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The general election revealed the worst side of the British people. A quarter of the electorate voted Tory. One thing is clear: whole swathes of the population lack basic empathy.

I know what you’re expecting me to say here. You are ready to read the kind of angry anti-Conservative rhetoric that seems to have taken over our social media feeds, our workplaces, and even our streets. Perhaps you expected me to write something like this:

“What upsets me more than anything is that millions of people actually voted Tory. This election was about morality… That is what’s heartbreaking – that millions of people didn’t care about the lives of society’s most marginalised.”

Or this:

“To those who are arguing that high levels of anger are ‘unnecessary’ and an ‘overreaction’: f**k you. Do not belittle people’s genuine despair and fear at the general election result… This is people publicly and vocally saying that they cannot and will not take 5 more years of this life-destroying s**t… We’re talking about a party that has literally driven people to suicide through their brutal cuts to public services. And you want people to calm down?… If that doesn’t make you angry, why the f**k not?”

Or maybe even this: #FucktheTories I am not going to write anything like that. Instead, here’s my contention: It’s not the Tories who are lacking empathy here. The ones lacking empathy are those who really really, truly truly, cannot understand why anybody would vote Conservative. Those who shout loudly that Tories want to hurt the poor, drive the disabled to an early death, and redistribute more wealth to the yacht-owning mega-rich.

Nobody is like that.

As the journalist Isabel Hardman expressed pithily, “If you genuinely can’t understand why someone voted for another party, the problem might be that you spend too much time talking to yourself.” Isabel is assistant editor of the Conservative-leaning Spectator magazine, so of course she would say that in the smug afterglow of election victory. But she is not the only one. Even Guardian columnist Suzanne Moore criticised the self-satisfied ‘echo chamber’ of social media: “If you can’t even have a conversation with someone who votes differently to you, how do you begin to imagine you might bring them back to your way of thinking?”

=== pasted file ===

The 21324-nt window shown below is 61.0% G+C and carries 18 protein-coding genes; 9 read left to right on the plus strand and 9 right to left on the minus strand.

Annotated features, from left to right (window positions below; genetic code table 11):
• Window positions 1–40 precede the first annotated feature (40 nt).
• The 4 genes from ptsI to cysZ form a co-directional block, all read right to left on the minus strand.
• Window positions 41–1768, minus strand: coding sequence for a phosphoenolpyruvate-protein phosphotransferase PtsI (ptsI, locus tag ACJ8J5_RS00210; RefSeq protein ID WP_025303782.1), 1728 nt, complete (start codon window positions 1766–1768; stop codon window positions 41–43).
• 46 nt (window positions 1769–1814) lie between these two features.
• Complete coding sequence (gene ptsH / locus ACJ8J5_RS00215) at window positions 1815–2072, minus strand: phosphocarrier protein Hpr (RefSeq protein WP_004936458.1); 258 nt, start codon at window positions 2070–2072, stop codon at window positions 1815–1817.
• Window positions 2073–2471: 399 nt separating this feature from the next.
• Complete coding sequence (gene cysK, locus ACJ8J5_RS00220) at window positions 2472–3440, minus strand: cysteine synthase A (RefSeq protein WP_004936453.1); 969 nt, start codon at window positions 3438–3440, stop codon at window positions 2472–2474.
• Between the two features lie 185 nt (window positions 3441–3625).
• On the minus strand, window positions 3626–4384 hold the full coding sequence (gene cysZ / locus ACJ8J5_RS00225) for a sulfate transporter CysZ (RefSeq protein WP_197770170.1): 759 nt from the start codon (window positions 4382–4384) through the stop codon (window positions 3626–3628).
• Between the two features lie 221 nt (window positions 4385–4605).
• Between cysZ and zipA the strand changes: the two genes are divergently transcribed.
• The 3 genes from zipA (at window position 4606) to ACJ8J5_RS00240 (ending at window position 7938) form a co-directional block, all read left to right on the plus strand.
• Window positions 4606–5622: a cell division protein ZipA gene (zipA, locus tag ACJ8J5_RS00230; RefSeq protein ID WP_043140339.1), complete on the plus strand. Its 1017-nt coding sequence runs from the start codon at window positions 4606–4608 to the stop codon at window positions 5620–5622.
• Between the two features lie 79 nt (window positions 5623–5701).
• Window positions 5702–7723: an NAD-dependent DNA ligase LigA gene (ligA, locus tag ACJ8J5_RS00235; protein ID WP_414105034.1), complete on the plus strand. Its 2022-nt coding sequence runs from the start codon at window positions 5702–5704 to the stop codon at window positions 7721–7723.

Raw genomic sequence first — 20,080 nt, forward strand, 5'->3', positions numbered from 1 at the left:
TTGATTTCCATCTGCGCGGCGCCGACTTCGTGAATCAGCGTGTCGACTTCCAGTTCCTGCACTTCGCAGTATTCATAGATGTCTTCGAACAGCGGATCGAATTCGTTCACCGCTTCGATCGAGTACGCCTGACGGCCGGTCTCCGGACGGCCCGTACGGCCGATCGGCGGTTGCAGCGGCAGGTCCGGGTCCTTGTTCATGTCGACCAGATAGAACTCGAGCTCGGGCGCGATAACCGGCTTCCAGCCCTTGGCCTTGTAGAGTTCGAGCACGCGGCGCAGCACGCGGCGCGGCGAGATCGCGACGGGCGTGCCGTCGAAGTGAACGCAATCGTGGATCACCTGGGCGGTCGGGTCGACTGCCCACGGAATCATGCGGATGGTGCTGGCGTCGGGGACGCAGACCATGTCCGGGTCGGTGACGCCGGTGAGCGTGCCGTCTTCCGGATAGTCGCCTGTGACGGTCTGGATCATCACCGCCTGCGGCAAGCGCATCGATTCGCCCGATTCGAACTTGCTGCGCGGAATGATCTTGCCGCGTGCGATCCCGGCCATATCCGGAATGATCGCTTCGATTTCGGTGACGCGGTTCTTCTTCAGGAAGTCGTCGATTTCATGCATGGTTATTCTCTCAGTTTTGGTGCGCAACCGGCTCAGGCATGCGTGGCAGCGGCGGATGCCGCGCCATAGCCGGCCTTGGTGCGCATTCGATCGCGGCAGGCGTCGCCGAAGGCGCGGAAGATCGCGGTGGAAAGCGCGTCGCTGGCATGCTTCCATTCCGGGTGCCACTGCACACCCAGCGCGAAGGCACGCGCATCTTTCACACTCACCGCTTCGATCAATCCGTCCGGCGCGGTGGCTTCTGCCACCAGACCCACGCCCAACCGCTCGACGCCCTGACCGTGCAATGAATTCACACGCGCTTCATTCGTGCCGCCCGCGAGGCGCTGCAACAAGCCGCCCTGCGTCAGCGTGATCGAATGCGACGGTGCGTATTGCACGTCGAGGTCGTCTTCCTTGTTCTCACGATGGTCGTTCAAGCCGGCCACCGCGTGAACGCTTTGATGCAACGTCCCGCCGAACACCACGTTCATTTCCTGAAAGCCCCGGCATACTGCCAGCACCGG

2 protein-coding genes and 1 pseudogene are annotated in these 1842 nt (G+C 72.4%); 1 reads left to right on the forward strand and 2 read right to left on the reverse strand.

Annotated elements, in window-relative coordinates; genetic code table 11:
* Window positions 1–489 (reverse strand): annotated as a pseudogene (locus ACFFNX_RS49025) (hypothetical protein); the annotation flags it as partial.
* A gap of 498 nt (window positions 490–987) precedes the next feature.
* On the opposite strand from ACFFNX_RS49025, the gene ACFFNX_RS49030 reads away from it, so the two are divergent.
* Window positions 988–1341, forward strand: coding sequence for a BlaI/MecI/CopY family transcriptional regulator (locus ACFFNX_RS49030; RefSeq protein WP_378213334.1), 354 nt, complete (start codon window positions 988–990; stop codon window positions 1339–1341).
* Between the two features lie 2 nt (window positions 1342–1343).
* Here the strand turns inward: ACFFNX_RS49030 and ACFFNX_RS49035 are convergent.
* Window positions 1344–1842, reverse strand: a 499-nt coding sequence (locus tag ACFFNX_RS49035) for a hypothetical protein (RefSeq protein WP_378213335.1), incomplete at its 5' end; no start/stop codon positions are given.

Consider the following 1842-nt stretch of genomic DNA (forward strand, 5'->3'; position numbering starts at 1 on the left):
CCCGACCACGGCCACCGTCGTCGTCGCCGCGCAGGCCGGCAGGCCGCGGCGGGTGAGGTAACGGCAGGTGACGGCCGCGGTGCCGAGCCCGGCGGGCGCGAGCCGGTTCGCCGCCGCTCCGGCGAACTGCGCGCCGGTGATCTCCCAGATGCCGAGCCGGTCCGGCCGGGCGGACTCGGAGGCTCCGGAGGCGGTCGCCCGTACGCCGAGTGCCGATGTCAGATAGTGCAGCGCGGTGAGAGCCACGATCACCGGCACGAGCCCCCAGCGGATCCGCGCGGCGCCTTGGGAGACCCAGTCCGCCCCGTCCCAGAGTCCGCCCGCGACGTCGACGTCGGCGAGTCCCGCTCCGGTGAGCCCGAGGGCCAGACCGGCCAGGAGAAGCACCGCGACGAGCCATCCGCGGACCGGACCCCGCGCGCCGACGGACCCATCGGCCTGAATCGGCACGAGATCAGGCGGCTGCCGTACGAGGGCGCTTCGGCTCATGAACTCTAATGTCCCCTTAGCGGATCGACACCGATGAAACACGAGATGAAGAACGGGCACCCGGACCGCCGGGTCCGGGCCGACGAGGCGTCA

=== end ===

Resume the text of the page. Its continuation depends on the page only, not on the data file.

It is easy to understand why people vote Labour. For example, in the 2015 book ‘Why Vote Labour‘, Dan Jarvis MP wrote this about their conception of deep freedom: “A genuinely free society is achieved not only through absolute rights like freedom of speech and freedom of worship, but when everyone has the opportunity to lead the lives to which they aspire without being chained to forces that restrict peoples life chances like ill health, substandard education and poverty pay.” Labour governments tend to be more interventionary. They seek to obtain this kind of freedom through direct measures. These measures are easy to see and popular. Labour seems ‘nice’, irrespective of the less visible consequences further down the line.

It is harder to understand why people would vote Conservative. Just after Margaret Thatcher’s funeral I wrote about ‘Why your Conservative friends are so nasty’. I argued that they’re not nasty at all, but the difficulty in explaining their policies makes them seem that way. Conservative governments tend to avoid instant but clunky intervention.  The ‘niceness’ of their policies depends on their long-term effects. For example, “Thatcher’s government privatised industry where possible, so that the profit motive would act as a guarantor of efficiency; they limited the power of unions, believing that short-term resistance to reform in unprofitable industries led to longer-term decline; they sought to lower direct taxes even on the wealthy, arguing that the effect of individuals freely spending their money was more effective than government spending in creating economic growth and therefore jobs too.”

If you cannot understand the intentions behind Conservative policies, then they just seem like cold-hearted actions. Add to that some genuinely difficult short-term consequences, and no wonder it’s so easy to think the Tories are evil. And if you really believe that, it is easy to be whipped up into synthetic indignation. The kind of spewing rage that we saw on the streets of London this weekend.

A mature society cannot let its understanding remain that superficial. Dig deeper! Try to comprehend a politics that is not always instantly ‘nice’, but nonetheless well-intentioned. Get beyond the echo chamber of social media. Ask questions without presuming the answers.

In the meantime, thank goodness the real world is not as cold and inhuman as the anti-Tory protesters think it is.